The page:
We live on a tiny, trembling planet, with a thin atmosphere between us and the empty immensity of space and time. All that we know, all the history of our species, lies within the tremulous vapors of our atmosphere. We suddenly realize this is a finite world, containing the only sources of energy, food and shelter available to us. We are suddenly exposed to the concept of limits, boundaries and natural cycles, predicaments over which we have no control, cannot get around and for which we cannot provide solutions.
There is no way out. No one, religious, terrestrial or cosmic, is going to appear in a burst of celestial trumpets with the magic silver bullet that will release us from the constraints of the planet on which we evolved.
This is it. This is all there is, and there’s nothing we can do about it.
It’s think or thwim. 
We have two choices: we admit to our feet of clay and get on with the process of reshaping our social arrangements to those that can continue comfortably within our limits, within natural cycles of resource availability, within natural climate fluctuations. We create resilient societies based on change rather than stasis. 
Or we close our eyes to reality, continue on this path as we have for the past three centuries, and sail blithely down the porcelain parkway.
It’s very simple really, and when one gets over the dramatic hand to forehead, deep sigh and resignation stage, it’s very liberating. We can forget about socialism versus capitalism, Democrats versus Republicans, east versus west and north versus south. We‘re all on the same planet, faced with the same challenges and the same inevitable consequences of failure to act.
Let’s just get on with it. No problem!

Dueling Hypotheses

A recent article by Dr. Kevin Trenberth of the National Center for Atmospheric Research (NCAR) contains so many glaring errors and biased assumptions, it’s hard to know where to start.

First of all, the difference between theory and hypothesis:

The problem is not with dueling hypotheses, it is with dueling theories regarding the processes resulting in observed global warming. One theory states: Observed global warming is the result of human greenhouse gas emissions. Another theory states: Observed global warming is not caused by human greenhouse gas emissions, but is a result of natural geophysical processes.

The statement, “Global warming is the result of human greenhouse gas emissions” is not an hypothesis, it is a proposition, or at best, a simple theory. A theory is an explanation of process based on a body of observation.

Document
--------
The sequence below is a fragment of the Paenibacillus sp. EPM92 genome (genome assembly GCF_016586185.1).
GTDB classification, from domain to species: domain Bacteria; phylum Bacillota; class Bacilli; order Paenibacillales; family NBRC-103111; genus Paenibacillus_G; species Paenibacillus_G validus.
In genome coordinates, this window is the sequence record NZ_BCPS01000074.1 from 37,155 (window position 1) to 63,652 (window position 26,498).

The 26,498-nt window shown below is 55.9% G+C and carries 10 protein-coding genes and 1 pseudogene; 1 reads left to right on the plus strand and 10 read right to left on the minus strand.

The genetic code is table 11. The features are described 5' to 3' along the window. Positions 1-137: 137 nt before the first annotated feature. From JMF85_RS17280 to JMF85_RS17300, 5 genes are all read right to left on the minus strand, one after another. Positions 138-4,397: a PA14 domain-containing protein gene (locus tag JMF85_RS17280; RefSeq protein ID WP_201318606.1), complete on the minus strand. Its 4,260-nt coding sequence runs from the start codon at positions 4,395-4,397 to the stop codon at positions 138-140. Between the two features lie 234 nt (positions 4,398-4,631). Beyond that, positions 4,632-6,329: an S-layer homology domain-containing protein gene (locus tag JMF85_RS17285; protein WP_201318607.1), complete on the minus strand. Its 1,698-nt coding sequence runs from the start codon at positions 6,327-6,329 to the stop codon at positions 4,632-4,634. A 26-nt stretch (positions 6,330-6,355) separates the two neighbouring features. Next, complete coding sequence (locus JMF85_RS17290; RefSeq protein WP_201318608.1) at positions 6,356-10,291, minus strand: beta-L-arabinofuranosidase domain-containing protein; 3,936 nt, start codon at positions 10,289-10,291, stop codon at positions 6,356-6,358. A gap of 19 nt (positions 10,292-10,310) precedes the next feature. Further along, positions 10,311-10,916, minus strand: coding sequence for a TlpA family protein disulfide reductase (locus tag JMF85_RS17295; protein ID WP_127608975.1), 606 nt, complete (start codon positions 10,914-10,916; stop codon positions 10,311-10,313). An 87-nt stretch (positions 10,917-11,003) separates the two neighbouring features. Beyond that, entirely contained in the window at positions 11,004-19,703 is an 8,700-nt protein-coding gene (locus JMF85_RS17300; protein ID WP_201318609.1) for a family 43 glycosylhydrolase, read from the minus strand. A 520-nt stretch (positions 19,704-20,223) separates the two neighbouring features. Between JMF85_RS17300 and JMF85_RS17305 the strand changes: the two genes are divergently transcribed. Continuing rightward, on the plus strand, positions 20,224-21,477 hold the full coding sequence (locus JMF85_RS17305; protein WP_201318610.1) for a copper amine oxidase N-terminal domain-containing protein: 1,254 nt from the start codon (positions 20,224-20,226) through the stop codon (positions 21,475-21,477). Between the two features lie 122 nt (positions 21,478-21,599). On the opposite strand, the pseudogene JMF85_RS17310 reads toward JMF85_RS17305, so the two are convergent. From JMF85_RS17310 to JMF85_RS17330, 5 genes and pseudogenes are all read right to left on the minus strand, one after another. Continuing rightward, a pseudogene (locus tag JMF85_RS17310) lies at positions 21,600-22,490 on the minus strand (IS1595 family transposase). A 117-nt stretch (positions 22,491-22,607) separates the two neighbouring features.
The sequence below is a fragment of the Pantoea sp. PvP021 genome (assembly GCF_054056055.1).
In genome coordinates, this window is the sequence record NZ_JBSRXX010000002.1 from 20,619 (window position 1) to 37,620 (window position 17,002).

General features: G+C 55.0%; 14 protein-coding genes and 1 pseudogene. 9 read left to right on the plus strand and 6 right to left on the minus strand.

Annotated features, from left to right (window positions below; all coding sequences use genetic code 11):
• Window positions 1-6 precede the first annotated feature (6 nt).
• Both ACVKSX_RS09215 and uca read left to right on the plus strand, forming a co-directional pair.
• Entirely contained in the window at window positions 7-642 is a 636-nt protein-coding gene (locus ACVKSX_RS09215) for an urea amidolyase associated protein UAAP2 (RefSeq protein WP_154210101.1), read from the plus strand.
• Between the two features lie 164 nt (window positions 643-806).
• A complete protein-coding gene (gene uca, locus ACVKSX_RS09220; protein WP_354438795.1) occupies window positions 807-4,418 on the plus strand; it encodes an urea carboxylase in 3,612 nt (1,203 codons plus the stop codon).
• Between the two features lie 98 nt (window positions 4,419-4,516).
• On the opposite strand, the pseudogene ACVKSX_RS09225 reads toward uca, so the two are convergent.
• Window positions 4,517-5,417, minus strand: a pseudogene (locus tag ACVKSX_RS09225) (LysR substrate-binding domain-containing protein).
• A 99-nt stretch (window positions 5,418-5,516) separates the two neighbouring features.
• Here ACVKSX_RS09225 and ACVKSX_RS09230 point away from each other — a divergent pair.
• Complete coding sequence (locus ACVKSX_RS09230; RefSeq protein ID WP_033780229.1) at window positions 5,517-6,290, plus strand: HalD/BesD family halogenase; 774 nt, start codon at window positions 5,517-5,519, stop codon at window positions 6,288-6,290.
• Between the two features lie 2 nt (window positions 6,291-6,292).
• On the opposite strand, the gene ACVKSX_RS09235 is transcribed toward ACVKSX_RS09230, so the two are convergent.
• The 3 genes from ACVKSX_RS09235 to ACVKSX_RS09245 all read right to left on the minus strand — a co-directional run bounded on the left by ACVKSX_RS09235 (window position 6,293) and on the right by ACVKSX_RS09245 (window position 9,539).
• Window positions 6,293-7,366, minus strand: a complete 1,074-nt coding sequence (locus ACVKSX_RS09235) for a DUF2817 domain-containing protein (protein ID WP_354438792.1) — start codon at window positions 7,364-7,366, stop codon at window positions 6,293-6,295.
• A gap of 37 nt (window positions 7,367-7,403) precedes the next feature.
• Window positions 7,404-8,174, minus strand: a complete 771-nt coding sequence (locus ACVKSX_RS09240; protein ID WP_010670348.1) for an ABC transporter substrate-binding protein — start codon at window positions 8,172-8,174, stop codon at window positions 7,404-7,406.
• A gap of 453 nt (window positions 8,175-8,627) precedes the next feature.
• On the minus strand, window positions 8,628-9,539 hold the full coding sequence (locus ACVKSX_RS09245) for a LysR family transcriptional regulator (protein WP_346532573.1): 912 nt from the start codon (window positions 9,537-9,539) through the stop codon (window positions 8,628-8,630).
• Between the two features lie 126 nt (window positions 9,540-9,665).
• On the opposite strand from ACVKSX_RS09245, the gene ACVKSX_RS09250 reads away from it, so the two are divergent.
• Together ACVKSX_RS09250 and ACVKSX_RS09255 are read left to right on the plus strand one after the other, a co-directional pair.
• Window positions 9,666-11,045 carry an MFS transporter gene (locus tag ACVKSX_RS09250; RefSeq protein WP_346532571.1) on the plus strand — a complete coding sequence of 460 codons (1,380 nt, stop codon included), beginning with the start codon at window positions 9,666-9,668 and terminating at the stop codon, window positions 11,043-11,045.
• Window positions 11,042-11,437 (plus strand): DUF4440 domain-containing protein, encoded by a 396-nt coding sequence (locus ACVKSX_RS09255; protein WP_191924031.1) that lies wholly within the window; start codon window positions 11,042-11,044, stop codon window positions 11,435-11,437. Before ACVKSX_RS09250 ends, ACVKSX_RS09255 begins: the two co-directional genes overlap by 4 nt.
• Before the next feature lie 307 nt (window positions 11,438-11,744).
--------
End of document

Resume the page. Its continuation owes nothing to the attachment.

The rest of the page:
Hypotheses, on the other hand, are predictive “if…then” statements used to test a small subset of  a theory as an adequate explanation of observations, thus either strengthening or weakening the theory. The results of an individual hypothesis never disprove a theory. A theory can only be weakened and eventually replaced by the accumulation of a body of evidence that contradicts the theories explanation of observations, and the formulation of a new theory that provides a more adequate explanation.

We can test the theory of anthropogenic global warming with the hypothesis: If observed global warming is caused by human greenhouse gas emissions, then we should find a positive correlation between the amount and rate of greenhouse gas production and global average temperature rise. This is weak test of the theory, since, if we find such a positive correlation, we merely confirm the existing theory. No new information is gained. If we fail to find the positive causal correlation, it may be because we just have not looked hard enough yet, or haven’t looked in the right places. The truth is still out there!

Alternatively, a null hypothesis would be stated as: If observed global warming is caused by human greenhouse gas emissions, then we should not find a negative correlation between the amount and rate of greenhouse gas production and global average temperature rise. This is a much stronger test of the hypothesis, since it only takes one instance of negative correlation to negate the hypothesis and weaken the theory as an explanation of observations.

This is the process of Science, the Hypothetico-deductive Method of Theory Confirmation.

Secondly, Trenberth repeatedly fails to make a distinction between Global Warming and Anthropogenic Global Warming. There is no question that the average global surface temperature of the Earth has been increasing steadily over the past 20,000 years or so, else, we would still be skirting glaciers on our daily commute. The question is: What is the contribution of anthropogenic greenhouse gases to this warming, and, what effect will reduction of anthropogenic greenhouse gases have on this on-going global warming, if any?

Since we do not yet fully understand the natural geophysical processes that result in observed climate variations over geologic time periods, it is very difficult, if not impossible, for us to fully understand the contribution to global climate variation resulting from anthropogenic greenhouse gases. Wild predictions of future catastrophic weather events are simply science fiction prognostications with as much scientific validity as a Star Wars movie.